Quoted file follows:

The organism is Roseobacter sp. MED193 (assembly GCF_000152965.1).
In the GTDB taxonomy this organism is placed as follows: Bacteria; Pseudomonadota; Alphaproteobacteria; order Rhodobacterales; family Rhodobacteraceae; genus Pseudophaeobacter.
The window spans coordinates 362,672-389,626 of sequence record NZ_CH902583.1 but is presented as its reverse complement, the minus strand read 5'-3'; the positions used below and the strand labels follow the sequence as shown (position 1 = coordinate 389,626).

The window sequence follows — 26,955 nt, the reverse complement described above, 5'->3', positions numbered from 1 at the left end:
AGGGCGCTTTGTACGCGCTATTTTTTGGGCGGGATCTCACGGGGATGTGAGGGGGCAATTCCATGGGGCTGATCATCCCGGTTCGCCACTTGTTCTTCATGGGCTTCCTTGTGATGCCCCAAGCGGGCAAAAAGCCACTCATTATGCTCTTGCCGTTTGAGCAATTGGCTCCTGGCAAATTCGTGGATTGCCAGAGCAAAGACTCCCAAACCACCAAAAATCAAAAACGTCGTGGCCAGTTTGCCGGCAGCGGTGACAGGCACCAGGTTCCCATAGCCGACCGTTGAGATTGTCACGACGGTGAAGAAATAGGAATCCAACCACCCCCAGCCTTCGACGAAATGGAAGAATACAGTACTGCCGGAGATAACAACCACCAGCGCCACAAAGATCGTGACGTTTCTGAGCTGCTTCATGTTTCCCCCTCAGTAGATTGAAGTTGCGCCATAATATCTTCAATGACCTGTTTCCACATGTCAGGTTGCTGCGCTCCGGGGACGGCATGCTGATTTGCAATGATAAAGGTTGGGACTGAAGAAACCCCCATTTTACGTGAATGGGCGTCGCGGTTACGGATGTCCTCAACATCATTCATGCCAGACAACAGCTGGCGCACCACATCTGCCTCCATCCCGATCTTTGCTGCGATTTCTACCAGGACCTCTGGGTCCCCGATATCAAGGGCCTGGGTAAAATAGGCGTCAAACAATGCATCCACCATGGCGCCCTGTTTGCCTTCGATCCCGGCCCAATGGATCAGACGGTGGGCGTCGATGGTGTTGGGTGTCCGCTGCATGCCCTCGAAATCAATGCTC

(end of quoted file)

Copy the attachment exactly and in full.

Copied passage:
The organism is Roseobacter sp. MED193 (assembly GCF_000152965.1).
In the GTDB taxonomy this organism is placed as follows: Bacteria; Pseudomonadota; Alphaproteobacteria; order Rhodobacterales; family Rhodobacteraceae; genus Pseudophaeobacter.
The window spans coordinates 362,672-389,626 of sequence record NZ_CH902583.1 but is presented as its reverse complement, the minus strand read 5'-3'; the positions used below and the strand labels follow the sequence as shown (position 1 = coordinate 389,626).

The window sequence follows — 26,955 nt, the reverse complement described above, 5'->3', positions numbered from 1 at the left end:
AGGGCGCTTTGTACGCGCTATTTTTTGGGCGGGATCTCACGGGGATGTGAGGGGGCAATTCCATGGGGCTGATCATCCCGGTTCGCCACTTGTTCTTCATGGGCTTCCTTGTGATGCCCCAAGCGGGCAAAAAGCCACTCATTATGCTCTTGCCGTTTGAGCAATTGGCTCCTGGCAAATTCGTGGATTGCCAGAGCAAAGACTCCCAAACCACCAAAAATCAAAAACGTCGTGGCCAGTTTGCCGGCAGCGGTGACAGGCACCAGGTTCCCATAGCCGACCGTTGAGATTGTCACGACGGTGAAGAAATAGGAATCCAACCACCCCCAGCCTTCGACGAAATGGAAGAATACAGTACTGCCGGAGATAACAACCACCAGCGCCACAAAGATCGTGACGTTTCTGAGCTGCTTCATGTTTCCCCCTCAGTAGATTGAAGTTGCGCCATAATATCTTCAATGACCTGTTTCCACATGTCAGGTTGCTGCGCTCCGGGGACGGCATGCTGATTTGCAATGATAAAGGTTGGGACTGAAGAAACCCCCATTTTACGTGAATGGGCGTCGCGGTTACGGATGTCCTCAACATCATTCATGCCAGACAACAGCTGGCGCACCACATCTGCCTCCATCCCGATCTTTGCTGCGATTTCTACCAGGACCTCTGGGTCCCCGATATCAAGGGCCTGGGTAAAATAGGCGTCAAACAATGCATCCACCATGGCGCCCTGTTTGCCTTCGATCCCGGCCCAATGGATCAGACGGTGGGCGTCGATGGTGTTGGGTGTCCGCTGCATGCCCTCGAAATCAATGCTC